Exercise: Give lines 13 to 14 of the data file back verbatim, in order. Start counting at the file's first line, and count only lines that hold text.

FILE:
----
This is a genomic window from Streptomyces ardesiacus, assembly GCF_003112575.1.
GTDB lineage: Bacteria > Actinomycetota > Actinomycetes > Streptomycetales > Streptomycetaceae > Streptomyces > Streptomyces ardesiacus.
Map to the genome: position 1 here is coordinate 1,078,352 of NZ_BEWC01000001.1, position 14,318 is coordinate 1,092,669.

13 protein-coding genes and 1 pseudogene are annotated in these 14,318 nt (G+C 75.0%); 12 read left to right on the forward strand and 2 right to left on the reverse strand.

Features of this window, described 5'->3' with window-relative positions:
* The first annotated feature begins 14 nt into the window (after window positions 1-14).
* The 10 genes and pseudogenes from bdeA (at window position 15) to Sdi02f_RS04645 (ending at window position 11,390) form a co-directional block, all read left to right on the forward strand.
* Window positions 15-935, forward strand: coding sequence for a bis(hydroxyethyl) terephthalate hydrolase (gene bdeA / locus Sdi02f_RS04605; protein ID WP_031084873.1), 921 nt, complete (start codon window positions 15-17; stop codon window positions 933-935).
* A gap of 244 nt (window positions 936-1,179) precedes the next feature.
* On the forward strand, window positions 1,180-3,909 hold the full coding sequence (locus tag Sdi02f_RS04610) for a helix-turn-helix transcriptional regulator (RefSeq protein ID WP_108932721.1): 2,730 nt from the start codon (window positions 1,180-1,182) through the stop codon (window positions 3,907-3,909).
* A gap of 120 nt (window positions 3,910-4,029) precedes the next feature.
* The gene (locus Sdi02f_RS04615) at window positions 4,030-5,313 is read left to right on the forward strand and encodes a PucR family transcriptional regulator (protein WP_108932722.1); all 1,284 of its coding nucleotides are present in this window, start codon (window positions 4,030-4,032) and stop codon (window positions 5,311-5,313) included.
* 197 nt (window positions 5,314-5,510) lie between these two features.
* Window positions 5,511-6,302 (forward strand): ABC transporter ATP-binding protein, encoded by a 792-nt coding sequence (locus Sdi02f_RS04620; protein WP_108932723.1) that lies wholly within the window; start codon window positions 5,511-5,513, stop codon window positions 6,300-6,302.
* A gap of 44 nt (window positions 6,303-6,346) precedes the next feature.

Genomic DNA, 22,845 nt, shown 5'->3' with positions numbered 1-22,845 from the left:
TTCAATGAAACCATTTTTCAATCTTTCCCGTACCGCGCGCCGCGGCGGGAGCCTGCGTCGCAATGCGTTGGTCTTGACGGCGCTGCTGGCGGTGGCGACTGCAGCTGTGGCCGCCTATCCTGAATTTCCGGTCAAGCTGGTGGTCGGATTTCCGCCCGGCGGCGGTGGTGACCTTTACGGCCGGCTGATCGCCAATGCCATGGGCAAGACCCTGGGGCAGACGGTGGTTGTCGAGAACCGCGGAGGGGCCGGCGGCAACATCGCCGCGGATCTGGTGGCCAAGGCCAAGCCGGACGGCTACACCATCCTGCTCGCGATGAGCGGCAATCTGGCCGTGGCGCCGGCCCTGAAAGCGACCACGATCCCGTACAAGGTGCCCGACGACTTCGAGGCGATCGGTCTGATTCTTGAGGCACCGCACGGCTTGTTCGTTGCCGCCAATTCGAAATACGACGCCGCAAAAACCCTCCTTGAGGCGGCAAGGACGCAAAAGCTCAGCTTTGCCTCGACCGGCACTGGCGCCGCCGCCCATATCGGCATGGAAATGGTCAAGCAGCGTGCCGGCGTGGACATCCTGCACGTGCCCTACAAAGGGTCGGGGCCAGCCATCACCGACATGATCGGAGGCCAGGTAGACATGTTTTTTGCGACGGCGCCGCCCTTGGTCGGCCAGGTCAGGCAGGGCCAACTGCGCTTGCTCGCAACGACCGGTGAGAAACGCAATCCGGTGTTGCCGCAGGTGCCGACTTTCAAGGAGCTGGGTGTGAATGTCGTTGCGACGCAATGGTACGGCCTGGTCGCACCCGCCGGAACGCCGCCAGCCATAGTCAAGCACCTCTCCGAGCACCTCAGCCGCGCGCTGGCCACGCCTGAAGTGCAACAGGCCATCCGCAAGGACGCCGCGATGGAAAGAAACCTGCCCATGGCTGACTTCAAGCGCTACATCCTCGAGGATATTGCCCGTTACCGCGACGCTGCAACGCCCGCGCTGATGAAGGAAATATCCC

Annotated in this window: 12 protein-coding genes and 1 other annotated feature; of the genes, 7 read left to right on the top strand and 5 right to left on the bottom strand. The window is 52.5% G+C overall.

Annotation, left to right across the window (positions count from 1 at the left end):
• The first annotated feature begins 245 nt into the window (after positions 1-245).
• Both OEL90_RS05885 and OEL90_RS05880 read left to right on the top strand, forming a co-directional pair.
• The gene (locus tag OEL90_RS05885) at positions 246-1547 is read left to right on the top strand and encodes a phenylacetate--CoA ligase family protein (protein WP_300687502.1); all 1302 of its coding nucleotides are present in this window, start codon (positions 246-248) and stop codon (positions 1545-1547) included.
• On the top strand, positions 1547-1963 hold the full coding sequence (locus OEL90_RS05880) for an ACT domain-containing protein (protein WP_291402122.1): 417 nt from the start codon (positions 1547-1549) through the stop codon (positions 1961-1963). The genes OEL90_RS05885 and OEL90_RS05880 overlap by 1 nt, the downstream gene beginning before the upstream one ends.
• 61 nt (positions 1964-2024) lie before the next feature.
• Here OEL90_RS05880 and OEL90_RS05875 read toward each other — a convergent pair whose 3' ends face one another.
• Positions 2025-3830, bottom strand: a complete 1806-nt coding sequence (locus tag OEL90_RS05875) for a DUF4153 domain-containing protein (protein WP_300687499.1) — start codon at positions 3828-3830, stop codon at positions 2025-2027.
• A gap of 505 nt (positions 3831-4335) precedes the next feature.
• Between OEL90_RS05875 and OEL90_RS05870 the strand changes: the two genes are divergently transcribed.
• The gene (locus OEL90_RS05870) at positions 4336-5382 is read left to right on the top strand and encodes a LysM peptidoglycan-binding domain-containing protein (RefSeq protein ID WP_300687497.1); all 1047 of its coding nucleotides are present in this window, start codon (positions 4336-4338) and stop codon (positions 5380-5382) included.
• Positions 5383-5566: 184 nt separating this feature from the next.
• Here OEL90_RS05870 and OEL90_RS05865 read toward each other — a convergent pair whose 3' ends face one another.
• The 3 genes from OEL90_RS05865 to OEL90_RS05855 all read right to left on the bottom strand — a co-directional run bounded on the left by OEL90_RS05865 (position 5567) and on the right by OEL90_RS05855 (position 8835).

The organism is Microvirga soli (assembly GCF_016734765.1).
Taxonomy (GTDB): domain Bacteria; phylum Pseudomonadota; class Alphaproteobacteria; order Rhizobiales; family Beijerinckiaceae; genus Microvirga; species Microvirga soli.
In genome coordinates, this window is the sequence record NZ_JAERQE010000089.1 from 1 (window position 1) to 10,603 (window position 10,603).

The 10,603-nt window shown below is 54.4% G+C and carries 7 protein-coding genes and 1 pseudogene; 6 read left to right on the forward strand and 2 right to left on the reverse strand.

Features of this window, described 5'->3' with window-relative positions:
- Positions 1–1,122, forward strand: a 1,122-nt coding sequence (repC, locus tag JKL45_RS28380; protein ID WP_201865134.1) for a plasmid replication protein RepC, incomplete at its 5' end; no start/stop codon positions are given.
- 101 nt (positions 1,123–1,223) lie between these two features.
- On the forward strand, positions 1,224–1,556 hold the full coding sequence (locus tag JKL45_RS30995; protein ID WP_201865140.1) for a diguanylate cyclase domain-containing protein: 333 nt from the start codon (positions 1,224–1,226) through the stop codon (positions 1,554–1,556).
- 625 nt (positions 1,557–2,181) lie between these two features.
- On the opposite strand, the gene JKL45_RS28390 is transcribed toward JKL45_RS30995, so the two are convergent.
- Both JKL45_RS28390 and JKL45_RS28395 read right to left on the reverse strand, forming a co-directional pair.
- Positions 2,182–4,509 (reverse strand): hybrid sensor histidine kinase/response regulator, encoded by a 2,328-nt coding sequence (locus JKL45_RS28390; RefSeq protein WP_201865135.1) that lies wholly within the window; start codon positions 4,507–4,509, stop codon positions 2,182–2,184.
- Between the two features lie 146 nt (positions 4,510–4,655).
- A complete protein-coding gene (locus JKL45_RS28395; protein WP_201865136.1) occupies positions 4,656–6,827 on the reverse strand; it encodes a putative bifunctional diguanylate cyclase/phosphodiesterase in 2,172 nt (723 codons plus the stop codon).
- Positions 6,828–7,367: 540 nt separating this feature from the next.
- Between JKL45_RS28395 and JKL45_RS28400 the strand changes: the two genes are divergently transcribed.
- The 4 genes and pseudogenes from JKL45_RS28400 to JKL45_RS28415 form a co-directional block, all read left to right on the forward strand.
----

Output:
* 197 nt (window positions 5,314-5,510) lie between these two features.
* Window positions 5,511-6,302 (forward strand): ABC transporter ATP-binding protein, encoded by a 792-nt coding sequence (locus Sdi02f_RS04620; protein WP_108932723.1) that lies wholly within the window; start codon window positions 5,511-5,513, stop codon window positions 6,300-6,302.